Considering Having a Baby? Pre-Conception Planning

April 25, 2012 Guest Blogger 0 comments

With the near-future opening of the birth center and the opportunity to “Bring Birth Back!” to women in Georgia and surrounding states, women are beginning discussions about pre-conception planning. What an exciting movement it has become! Women are gearing up for the opportunity to strive for experiencing the birth they have always wanted. Regardless, a healthy baby and a healthy mother are the most important factors to remember on the day you give birth. But before you ponder the bells and whistles of the day you go into labor, let’s backtrack and talk about some things to consider that can assist you in becoming ready for conception.


Visit your provider

Hopefully, you will consider using Intown Midwifery for your well-woman, prenatal, and maternity care, but even if you aren’t, please consider visiting your provider 3-6 months before trying to conceive. You will be able to review medical history, family history, current concerns or illnesses, and even discuss fears and goals. It is never too early to begin research and conversations on the type of birth you imagine. It’ll help to boost your confidence and enable you to develop the trusting relationship with your provider early on. Certain topics may be more feasible during your visit depending on age, prior pregnancies, current medications, current method of birth control, etc. You will also be able to get your labs drawn to see if there are any existing issues that need to be attended to before you attempt to become pregnant. Your provider can best direct you on how and when to begin the “fun” of trying to conceive.

Pre-conception Nutrition

If there are habits you frequent, such as consuming high-saturated fat foods, caffeine, smoking, recreational drug use, excessive alcohol use, or even certain exercises, you may want to reconsider the magnitude in which you are taking part in these activities. Your provider may also suggest nutritional supplements that are important to have on board before conception such as 400 micrograms of folic acid each day. Pre-conception nutrition and environmental habits are extremely important. How can this impact my ability to become pregnant? How can this have negative effects towards my baby once pregnant? Can this have an impact on my health? The positive changes you make now can help with healthy habits once you are pregnant. Eating healthy for two will be much easier and successful if you get a head start now.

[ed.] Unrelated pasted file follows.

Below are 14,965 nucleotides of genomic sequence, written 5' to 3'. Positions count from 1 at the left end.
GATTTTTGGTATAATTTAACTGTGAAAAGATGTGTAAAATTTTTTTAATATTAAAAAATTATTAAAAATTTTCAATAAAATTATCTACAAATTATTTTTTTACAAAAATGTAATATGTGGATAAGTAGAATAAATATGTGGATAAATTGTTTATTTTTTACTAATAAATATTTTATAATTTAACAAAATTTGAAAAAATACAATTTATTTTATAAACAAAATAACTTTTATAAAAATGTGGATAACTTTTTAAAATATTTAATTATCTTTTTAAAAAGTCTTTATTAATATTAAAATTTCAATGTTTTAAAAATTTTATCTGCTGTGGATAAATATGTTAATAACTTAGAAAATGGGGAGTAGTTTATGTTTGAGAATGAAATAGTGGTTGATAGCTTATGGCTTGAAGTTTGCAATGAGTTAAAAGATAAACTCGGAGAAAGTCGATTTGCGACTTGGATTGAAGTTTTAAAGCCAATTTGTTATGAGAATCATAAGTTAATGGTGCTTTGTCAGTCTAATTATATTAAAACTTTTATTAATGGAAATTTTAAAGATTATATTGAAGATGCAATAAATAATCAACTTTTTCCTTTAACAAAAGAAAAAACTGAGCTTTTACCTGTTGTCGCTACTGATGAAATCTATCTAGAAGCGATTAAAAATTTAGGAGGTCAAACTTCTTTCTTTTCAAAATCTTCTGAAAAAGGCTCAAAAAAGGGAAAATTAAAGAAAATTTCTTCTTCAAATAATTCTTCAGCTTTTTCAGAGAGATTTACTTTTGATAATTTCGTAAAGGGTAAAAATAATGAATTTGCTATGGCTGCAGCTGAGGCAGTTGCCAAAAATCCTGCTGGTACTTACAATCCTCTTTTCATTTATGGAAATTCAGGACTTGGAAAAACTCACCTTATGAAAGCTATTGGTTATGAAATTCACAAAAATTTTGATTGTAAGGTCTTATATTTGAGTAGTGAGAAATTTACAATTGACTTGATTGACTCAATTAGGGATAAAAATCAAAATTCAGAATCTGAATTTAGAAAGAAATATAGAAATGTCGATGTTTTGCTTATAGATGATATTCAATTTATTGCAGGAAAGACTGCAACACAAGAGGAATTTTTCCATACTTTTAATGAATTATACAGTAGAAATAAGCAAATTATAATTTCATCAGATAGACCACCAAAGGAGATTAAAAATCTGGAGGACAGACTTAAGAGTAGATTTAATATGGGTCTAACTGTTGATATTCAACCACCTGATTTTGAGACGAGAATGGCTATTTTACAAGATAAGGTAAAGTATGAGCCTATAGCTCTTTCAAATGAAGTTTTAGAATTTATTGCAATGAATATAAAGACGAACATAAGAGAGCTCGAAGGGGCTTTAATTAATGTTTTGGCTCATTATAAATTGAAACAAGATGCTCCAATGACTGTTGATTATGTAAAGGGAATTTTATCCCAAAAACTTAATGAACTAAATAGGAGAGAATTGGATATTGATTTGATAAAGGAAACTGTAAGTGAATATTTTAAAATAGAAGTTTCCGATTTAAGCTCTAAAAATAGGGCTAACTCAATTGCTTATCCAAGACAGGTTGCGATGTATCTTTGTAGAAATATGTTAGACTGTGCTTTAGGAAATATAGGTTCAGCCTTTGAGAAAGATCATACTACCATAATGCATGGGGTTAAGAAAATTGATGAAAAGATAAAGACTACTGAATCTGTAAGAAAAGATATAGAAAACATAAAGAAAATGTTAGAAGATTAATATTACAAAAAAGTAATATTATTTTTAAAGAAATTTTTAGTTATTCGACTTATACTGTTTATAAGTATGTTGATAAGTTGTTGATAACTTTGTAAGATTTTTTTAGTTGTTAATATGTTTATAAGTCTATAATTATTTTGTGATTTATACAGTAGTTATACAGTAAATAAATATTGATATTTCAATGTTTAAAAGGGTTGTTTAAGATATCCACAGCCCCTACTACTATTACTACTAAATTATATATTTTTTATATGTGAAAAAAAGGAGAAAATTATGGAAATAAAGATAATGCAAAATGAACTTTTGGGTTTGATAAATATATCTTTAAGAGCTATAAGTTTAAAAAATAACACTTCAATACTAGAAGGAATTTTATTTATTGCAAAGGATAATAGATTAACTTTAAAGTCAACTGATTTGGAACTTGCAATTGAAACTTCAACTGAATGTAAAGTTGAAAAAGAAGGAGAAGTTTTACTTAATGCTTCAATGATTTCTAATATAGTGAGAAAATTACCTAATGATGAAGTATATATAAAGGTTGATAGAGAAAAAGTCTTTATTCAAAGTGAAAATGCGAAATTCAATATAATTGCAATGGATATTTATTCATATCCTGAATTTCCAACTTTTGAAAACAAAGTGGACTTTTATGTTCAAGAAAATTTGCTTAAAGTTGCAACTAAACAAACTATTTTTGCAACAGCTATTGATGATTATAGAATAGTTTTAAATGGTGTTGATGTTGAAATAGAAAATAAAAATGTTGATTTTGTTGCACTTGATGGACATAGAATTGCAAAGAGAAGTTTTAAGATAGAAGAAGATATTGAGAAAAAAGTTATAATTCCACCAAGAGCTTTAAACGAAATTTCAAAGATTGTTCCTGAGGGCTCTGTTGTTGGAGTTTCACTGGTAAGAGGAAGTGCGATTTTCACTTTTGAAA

Consider the emotional journey

When planning to expand your family, you may do so with joy and happiness of birthing a new life. But it is important to also consider any emotional concerns that may require healing before taking the next step. If you have experienced prior pregnancy complications, loss of a child, or negative experiences with former providers, this may be a great time to consider dealing with some of those emotions. After all, the pregnancy you are about to embark on is new and fresh and emotional well-being will be beneficial. You and your baby will deserve the opportunity to enjoy this wonderful experience without comparing it to past situations.

Weight Now or Weight Later

Okay, so many women are concerned about their weight, and rightfully so. Some women fear weight gain during pregnancy, others understand that it’s inevitable and will vow to lose it later. But what about weight concerns before pregnancy? When visiting your provider, it may be useful to ask for recommendations on how to deal with any current weight concerns or eating disorders that may be present. Not only is eating healthy important, but regular exercise and trying to conceive at a healthy weight can be beneficial during this period. Achieving a healthy weight has also been proven to contribute to achieving a healthy pregnancy. If you do have concerns of your current weight, they may only increase once you become pregnant. Taking time now to focus on becoming more comfortable in your body may prove beneficial to both you and the baby once you become pregnant.

I hope this has been useful to future moms who are reading. Please leave a comment if you have any other suggestions for pre-conception planning. Were there some other ideas that worked well for you that you’d like to recommend? We’d love to hear them. The Pre-conception Health website is a great resource for learning more about the benefits of the pre-conception time-frame. Happy planning!

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